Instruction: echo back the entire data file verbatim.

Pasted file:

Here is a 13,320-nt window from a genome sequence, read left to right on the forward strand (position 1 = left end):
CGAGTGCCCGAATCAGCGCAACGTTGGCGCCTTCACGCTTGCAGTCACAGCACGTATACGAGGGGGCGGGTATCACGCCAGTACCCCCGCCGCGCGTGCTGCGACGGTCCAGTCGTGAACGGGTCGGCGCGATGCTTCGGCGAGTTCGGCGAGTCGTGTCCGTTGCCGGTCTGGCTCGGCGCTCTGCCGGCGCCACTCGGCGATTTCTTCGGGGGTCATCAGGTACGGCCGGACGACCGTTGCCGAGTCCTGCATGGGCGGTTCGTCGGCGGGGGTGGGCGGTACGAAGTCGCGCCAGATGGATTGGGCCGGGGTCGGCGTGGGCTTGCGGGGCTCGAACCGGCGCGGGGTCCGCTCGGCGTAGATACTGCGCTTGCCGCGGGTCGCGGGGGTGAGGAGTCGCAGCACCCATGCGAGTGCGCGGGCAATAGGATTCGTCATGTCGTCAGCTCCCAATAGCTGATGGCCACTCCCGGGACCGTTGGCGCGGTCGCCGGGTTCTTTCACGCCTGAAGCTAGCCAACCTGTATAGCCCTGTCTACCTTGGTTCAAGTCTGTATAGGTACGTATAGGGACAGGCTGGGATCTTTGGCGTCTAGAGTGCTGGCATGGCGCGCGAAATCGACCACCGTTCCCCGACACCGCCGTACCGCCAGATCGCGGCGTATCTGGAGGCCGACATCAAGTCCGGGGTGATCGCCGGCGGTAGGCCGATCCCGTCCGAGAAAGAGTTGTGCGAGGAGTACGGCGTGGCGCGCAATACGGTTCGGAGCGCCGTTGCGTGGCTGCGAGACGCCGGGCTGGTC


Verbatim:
Here is a 13,320-nt window from a genome sequence, read left to right on the forward strand (position 1 = left end):
CGAGTGCCCGAATCAGCGCAACGTTGGCGCCTTCACGCTTGCAGTCACAGCACGTATACGAGGGGGCGGGTATCACGCCAGTACCCCCGCCGCGCGTGCTGCGACGGTCCAGTCGTGAACGGGTCGGCGCGATGCTTCGGCGAGTTCGGCGAGTCGTGTCCGTTGCCGGTCTGGCTCGGCGCTCTGCCGGCGCCACTCGGCGATTTCTTCGGGGGTCATCAGGTACGGCCGGACGACCGTTGCCGAGTCCTGCATGGGCGGTTCGTCGGCGGGGGTGGGCGGTACGAAGTCGCGCCAGATGGATTGGGCCGGGGTCGGCGTGGGCTTGCGGGGCTCGAACCGGCGCGGGGTCCGCTCGGCGTAGATACTGCGCTTGCCGCGGGTCGCGGGGGTGAGGAGTCGCAGCACCCATGCGAGTGCGCGGGCAATAGGATTCGTCATGTCGTCAGCTCCCAATAGCTGATGGCCACTCCCGGGACCGTTGGCGCGGTCGCCGGGTTCTTTCACGCCTGAAGCTAGCCAACCTGTATAGCCCTGTCTACCTTGGTTCAAGTCTGTATAGGTACGTATAGGGACAGGCTGGGATCTTTGGCGTCTAGAGTGCTGGCATGGCGCGCGAAATCGACCACCGTTCCCCGACACCGCCGTACCGCCAGATCGCGGCGTATCTGGAGGCCGACATCAAGTCCGGGGTGATCGCCGGCGGTAGGCCGATCCCGTCCGAGAAAGAGTTGTGCGAGGAGTACGGCGTGGCGCGCAATACGGTTCGGAGCGCCGTTGCGTGGCTGCGAGACGCCGGGCTGGTC